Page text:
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Column: Head for the Hills!

Syrah is also known as the magic grape of Black Sage Road
Black Hills wines
The 91 point Black Hills Chardonnay and 92 point Syrah are great food wines to enjoy in September and October.

Head for the Hills? We’re talking Black Hills Winery in Oliver and their two 90+ points 2018 Syrah and 2019 Chardonnay. I asked president and CEO Glenn Fawcett why they label their Syrah ‘Syrah’ whereas other B.C. wineries label theirs ‘Shiraz’; it's the same grape!

“If you ask this to twenty different winemakers, you’ll get twenty different answers,” Glenn replies. “The Aussie Shiraz is bigger, bolder, more extracted, a little more jammy. They tend to use American oak which imparts more tannins into the wine.”

“Syrah, originating from the Rhone area uses French oak and tends to be more nuanced. From a Black Hills point of view, we’re not trying to be Rhone or Aussie; we’re just trying to be New World style. We just felt that the Syrah was a better title for it because we use 80 percent French oak and 20 percent American just to give it a better balance,” he explains.

Fawcett believes many people think that if the Okanagan was going to have a signature grape it would be Syrah. It’s known as the “Magic grape of Black Sage Road” because in the last twelve years the top red wine in Canada has been a Syrah from Black Sage Road eight different times (All Canadian Wine Championships).

The Syrah’s high quality is largely due to the sun, but also the depth of the sand, which goes down to 240 feet. The vineyard manager and winegrower can control the amount of water going to the roots of the vine, which controls the vine’s vigour. As a result, they can control the size, ripeness, and flavour intensity of the grapes.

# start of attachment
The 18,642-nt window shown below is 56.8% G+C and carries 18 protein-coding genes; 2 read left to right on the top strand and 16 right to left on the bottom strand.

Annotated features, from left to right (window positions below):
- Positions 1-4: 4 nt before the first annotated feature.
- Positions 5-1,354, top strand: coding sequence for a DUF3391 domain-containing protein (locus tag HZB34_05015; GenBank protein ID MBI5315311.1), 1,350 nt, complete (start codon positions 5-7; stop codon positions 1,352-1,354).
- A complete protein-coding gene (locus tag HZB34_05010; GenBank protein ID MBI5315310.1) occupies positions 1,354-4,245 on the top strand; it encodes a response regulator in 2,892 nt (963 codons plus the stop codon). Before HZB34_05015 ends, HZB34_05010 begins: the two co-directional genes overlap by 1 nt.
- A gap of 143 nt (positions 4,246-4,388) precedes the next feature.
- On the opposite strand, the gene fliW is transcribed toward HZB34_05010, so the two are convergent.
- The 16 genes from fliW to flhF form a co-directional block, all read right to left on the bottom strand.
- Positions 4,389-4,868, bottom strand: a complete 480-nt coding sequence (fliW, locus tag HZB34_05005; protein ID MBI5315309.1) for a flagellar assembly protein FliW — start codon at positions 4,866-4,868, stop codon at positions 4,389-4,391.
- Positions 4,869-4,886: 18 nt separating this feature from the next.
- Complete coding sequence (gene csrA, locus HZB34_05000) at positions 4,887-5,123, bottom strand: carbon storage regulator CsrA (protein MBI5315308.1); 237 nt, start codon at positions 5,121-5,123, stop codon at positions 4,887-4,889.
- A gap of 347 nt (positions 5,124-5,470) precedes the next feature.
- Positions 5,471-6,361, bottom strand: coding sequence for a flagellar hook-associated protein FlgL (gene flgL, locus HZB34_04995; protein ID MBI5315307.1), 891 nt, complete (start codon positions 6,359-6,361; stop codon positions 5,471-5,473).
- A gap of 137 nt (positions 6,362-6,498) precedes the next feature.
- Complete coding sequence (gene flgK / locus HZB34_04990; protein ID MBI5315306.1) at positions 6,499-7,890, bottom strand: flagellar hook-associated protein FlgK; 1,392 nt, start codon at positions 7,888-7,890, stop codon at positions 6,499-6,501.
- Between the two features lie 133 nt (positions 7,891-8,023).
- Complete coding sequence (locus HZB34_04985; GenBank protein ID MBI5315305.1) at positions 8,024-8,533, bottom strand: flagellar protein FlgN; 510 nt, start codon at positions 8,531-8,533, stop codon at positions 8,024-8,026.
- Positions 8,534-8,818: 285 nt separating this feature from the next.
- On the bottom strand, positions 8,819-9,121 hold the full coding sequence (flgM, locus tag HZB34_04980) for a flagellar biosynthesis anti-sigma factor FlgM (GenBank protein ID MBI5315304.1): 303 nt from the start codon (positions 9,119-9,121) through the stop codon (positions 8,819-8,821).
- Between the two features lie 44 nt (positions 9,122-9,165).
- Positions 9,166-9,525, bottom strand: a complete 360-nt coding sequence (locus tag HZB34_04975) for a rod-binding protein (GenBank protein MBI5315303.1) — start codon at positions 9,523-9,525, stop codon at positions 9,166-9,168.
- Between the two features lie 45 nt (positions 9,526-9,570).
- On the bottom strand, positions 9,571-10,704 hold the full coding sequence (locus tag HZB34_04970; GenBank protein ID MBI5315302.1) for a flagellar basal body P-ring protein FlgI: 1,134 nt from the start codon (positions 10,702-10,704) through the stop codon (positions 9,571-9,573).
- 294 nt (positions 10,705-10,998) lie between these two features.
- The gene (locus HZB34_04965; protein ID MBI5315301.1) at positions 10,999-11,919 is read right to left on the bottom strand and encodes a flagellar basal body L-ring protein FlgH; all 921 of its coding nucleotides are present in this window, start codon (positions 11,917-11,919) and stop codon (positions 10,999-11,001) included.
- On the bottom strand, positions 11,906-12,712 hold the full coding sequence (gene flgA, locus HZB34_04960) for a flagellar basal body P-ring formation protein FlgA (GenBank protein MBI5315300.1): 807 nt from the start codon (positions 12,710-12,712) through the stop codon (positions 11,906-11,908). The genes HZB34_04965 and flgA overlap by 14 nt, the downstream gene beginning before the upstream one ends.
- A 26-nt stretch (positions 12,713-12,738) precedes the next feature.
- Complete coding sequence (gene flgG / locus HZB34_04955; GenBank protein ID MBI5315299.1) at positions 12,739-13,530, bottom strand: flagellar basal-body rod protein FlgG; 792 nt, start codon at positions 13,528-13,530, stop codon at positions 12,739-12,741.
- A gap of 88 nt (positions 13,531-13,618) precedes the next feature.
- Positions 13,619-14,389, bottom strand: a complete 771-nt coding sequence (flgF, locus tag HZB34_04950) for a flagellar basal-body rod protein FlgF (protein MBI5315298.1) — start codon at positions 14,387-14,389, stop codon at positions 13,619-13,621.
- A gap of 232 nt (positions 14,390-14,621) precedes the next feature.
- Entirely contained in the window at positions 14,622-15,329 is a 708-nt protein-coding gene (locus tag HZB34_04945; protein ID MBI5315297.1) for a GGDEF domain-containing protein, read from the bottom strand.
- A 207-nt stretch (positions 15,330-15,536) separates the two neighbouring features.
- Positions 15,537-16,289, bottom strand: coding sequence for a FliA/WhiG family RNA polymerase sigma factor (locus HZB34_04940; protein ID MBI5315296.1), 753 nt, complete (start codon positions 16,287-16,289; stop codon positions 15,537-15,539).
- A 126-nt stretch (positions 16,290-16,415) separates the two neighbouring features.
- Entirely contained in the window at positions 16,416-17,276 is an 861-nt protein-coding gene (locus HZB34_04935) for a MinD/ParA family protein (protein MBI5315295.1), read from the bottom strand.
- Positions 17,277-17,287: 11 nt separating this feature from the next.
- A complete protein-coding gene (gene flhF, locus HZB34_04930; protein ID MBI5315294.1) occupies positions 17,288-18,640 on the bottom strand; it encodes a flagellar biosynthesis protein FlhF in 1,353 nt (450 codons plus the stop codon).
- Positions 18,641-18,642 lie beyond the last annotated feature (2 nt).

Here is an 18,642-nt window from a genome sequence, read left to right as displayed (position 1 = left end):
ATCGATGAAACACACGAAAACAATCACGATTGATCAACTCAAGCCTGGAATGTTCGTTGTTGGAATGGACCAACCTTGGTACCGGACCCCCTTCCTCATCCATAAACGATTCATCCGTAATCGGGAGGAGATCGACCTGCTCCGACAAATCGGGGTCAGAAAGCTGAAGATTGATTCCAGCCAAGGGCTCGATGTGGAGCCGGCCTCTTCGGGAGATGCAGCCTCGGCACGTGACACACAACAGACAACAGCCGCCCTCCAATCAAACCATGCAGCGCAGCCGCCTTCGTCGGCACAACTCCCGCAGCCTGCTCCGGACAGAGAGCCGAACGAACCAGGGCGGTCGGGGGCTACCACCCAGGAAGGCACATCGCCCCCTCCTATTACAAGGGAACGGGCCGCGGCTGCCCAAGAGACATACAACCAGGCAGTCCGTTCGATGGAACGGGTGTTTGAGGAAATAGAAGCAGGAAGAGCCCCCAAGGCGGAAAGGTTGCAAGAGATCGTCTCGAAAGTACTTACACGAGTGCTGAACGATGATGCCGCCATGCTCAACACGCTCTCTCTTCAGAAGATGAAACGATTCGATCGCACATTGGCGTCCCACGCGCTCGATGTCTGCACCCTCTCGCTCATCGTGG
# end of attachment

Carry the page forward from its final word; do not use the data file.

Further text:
Fawcett describes his 2018 Syrah: “We think the beauty with our wine is the depth of complexity; you’ll get the different layers. You’d pick up nice blueberry and black cherry aromas. When you taste it, you’ll get the same blueberry black cherry but you’ll pick up hints of black olive and sweet grass.”

As to what food he would like to complement his Syrah, Fawcett says, “ I would get a nice big juicy lamb burger, a good Alberta steak, something that has got nice fattiness to it”.

I was astonished how I could smell the generous aroma as soon as the wine gets poured into the glass. Delicious black and blue fruit and savoury smells of licorice and leather instantly greet your nostrils! The flavour of blueberries and blackberries is multilayered and full with a viscous port-like mouth-feel. The leather, white pepper, and licorice nicely balance the ripe fruit. There are smooth tannins and a long and elegant finish.

The Black Hills 2018 Syrah (“92 points”) is available from the winery ($39.90) and at Everything Wine South Surrey, ($40.99) and North Van.

Switching colours, the Black Hills 2019 Chardonnay ($29.90; “91 points”) is a wild ferment. Rather than adding yeast to the grapes, Black Hill’s Winemaker Ross Wise lets the yeast that grows naturally on the grape skin ferment the grape juice into wine. It allows for a more true expression of how the grape was meant to taste.

Glenn Fawcett describes the Chard, “When you’re smelling it, you get a scent of apple skin and almost lemon. It’s semi-oaked; 50 per cent is exposed to a neutral oak puncheon and 50 per cent is put in a stainless steel fermentation tank,”

Fawcett continues, “Ross believes you need some oak influence as it reduces the angularity of the taste of the chardonnay, because it can be a bit sharp. But it’s not over-oaked. He thinks it's a nice balance and I agree with him. When you taste it it’s just got that warm smooth bit of a granny smith apple that works with a lot of food.”

I enjoyed the aroma of apples and peaches with a gentle waft of toasted oak and a pinch of cinnamon. The flavour was complex with apples, nectarines, lemon peel, caramel butterscotch as well as apple pie spice. There’s a nice balance of fruit and acidity with a long finish of citrus and minerals.

Fawcett concludes, “This is a really good food wine and a really good summer wine because you can keep it at a cooler temperature than the reds. This will work with fish; it will really work with salmon, or burgers off the barbecue. It will go great with a charcuterie plate because it has so many flavour profiles that would pair with the different flavours of the Chardonnay. ”

The Black Hills Estate 2019 Chardonnay is available from their website and at private outlets.